Sister Patricia Galhouse, BVM (Casia), 88, died June 30, 2014, at Marian Hall in Dubuque, Iowa. Visitation of the cremated remains will be from 10–11 a.m. on Thursday, July 3, 2014, in the Marian Hall Chapel followed by a funeral liturgy at 11 a.m. Burial is in the Mount Carmel cemetery.
She was born Feb. 12, 1926, to Charles and Anna Marie Luke Galhouse. She entered the BVM congregation from St. Rita Parish, Chicago, on Sept. 8, 1944. She professed first vows on March 19, 1947, and final vows on Aug. 15, 1952.
Sister Patricia was an elementary school teacher and principal in Davenport, Clinton, Cedar Falls, Iowa City, Tama and Dubuque, Iowa; Chattanooga, Tenn.; Mountlake Terrace, Wash.; Kansas City, Mo.; Milwaukee; and Los Angeles. She served as librarian in West Hempstead, N.Y.
She was preceded in death by her parents, a sister Rita Gladys Galhouse and a brother Clifford Charles Galhouse. She is survived by nephews and the Sisters of Charity, BVM, with whom she shared life for 69 years.
Sister Patricia Galhouse, BVM (Casia)
Marian Hall, July 3, 2014
Good morning and welcome to the celebration of life of our Sister Patricia Galhouse.
“Will you come and follow me if I but call your name? Will you go where you don’t know and never be the same?” Last Monday while the 11:15 Mass was beginning, Pat was in bed, her eyes closed. As the lyrics from “The Summons” drifted into her room from a television across the hall, Pat opened her eyes wide. Soon after the song ended, God summoned her home. “Will you let my love be shown; will you let my name be known; will you let my life be grown in you and you in me?” Throughout her life, Pat’s resounding reply was “Yes!”
Patricia Germaine Galhouse was born on Feb. 12, 1926, in Chicago, Ill., the youngest child of Charles and Anna Marie Luke Galhouse. She joined a sister Rita and a brother Clifford. Pat graduated from St. Mary High School and worked for two months as a clerk and typist.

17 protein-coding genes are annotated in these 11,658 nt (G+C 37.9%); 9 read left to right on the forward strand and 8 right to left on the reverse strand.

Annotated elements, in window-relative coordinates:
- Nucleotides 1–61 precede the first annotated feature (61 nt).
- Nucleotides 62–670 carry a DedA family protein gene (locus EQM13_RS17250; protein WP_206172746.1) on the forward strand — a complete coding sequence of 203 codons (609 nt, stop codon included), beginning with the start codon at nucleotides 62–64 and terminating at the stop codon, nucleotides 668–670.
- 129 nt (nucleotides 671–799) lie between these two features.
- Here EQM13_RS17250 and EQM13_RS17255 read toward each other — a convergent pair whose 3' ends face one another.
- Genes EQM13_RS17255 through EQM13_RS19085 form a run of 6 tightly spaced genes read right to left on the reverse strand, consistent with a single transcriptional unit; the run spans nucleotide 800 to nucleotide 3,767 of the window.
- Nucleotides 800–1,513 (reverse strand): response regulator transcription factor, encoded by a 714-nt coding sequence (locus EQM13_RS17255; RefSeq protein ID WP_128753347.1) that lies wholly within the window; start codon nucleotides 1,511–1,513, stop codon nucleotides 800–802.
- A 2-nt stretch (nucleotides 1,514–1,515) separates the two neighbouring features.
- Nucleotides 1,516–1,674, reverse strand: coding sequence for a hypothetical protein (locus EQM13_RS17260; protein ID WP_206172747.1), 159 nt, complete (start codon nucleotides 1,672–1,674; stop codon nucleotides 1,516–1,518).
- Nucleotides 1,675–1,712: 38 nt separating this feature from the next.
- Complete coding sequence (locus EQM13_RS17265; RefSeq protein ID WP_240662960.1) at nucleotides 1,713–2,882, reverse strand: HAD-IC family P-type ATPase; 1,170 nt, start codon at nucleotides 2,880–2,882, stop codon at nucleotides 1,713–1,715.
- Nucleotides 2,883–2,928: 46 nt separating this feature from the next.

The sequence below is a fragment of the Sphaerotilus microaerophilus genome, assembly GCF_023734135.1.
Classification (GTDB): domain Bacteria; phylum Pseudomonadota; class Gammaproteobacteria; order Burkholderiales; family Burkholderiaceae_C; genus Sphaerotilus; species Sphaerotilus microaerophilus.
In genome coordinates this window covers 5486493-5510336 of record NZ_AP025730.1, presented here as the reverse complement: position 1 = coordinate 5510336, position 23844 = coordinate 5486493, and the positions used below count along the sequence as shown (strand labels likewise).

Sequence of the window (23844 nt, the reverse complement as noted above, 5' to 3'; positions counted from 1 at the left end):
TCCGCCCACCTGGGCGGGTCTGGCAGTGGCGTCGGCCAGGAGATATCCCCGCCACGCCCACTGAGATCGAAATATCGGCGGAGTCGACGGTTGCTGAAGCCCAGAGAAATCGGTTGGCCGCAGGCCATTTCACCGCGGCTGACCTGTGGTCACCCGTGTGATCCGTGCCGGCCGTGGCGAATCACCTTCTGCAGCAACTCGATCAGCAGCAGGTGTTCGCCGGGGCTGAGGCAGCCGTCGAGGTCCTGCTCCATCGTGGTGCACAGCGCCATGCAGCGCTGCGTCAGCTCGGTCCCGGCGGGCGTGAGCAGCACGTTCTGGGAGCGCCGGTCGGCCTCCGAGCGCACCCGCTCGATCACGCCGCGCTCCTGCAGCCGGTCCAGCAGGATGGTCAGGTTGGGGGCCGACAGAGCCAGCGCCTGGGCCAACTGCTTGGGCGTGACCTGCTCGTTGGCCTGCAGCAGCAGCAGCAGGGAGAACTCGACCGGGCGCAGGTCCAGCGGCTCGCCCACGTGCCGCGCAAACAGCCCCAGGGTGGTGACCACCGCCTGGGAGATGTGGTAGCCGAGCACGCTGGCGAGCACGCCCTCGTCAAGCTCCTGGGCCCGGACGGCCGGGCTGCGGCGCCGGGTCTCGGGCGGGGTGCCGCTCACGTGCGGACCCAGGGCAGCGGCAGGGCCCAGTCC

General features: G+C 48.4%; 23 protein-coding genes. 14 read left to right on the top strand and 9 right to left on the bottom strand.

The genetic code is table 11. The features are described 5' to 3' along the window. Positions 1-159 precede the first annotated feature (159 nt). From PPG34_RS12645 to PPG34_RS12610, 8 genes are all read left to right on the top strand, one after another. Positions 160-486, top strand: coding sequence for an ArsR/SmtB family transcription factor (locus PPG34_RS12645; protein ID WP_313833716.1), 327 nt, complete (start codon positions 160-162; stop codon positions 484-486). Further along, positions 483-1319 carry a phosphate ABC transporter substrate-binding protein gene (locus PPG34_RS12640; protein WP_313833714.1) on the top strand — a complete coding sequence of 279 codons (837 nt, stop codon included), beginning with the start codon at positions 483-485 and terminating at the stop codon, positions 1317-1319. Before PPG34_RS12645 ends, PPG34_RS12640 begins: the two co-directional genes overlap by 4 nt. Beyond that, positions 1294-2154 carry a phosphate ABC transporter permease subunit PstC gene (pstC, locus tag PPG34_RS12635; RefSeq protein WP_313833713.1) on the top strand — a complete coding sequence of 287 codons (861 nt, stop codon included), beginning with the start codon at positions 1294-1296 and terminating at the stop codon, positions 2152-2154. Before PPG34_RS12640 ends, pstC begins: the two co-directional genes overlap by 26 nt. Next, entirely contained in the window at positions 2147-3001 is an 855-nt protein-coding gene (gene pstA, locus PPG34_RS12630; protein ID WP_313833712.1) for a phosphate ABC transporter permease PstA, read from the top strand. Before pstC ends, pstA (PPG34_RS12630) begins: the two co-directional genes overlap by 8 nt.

On her application for admission, Pat wrote, “I want to become a Sister so that I can teach others to know, love, and serve God and to help make this a better world to live in.” Pat entered the congregation on Sept. 8, 1944, and received the name Casia upon her reception on March 19, 1945. She professed her first vows on March 19, 1947, and lived 69 years as a BVM.
Pat was an elementary educator for 37 years, teaching in Davenport, Clinton, Cedar Falls, Iowa City and Dubuque, Iowa; Chattanooga, Tenn.; Kansas City, Mo.; Milwaukee; and Los Angeles. Always willing to take on a new challenge, Patricia, along with Sister Donard Collins, BVM and Sister Kathryn Marie (Mary of the Divine Heart) Reynolds opened the St. Pius X mission in Mountlake Terrace, Wash., where the school consisted of several small structures. Pat also served as principal at St. Vincent in Kansas City, St. Mary/St. Patrick in Tama, Iowa; and St. Patrick in Dubuque. She was librarian at St. Thomas the Apostle in West Hempstead, N.Y. She moved to back to Dubuque in 1988 and volunteered as a Marian Hall driver until moving to Mount Carmel in 1992.
Pat was a private person who didn’t care for much fuss. She also was a hard worker who was well-organized, highly motivated, and open-minded. She was very amicable and willingly moved from mission to mission, and even room to room here at Mount Carmel, to accommodate another’s need or desire.
Pat had an endearing quality and a giving heart that was quick to respond to every request. As a volunteer, she took special care of a sister’s personal belongings after death. As a true friend, she was loyal, caring and faithful through thick and thin, illness and health. She always remembered people on holidays and special occasions, especially birthdays. And as an aunt, she was thrilled to have reconnected with her family—her nephews and their wives.
Pat was enthusiastic and energetic. She loved to dance and was, in fact, trained in dance before entering the community. She relished food, especially fruit and nut granola bars. Pat enjoyed traveling, which included trips down the west coast and to Alaska. She appreciated being in Schola as long as she had the breath to do so. Pat had a delightful sense of humor and a knack for giving a one-word response well worth a chuckle. And as many of you know, she loved to gamble and treasured her overnight trips to a Tama casino.
However, above all her earthly “loves,” she loved God and taught others about the importance of prayer. Prayer came first—before any enjoyment, before every act of kindness. In Micah, the people ask, “With what shall I come before the Lord, and bow before God most high?” With her life centered by prayer, Pat knew what was expected of her: “Only to do the right and to love goodness, and to walk humbly with . . . God.” We rejoice for Pat as she enters eternal life and lays before God her gift of a life filled with service and love.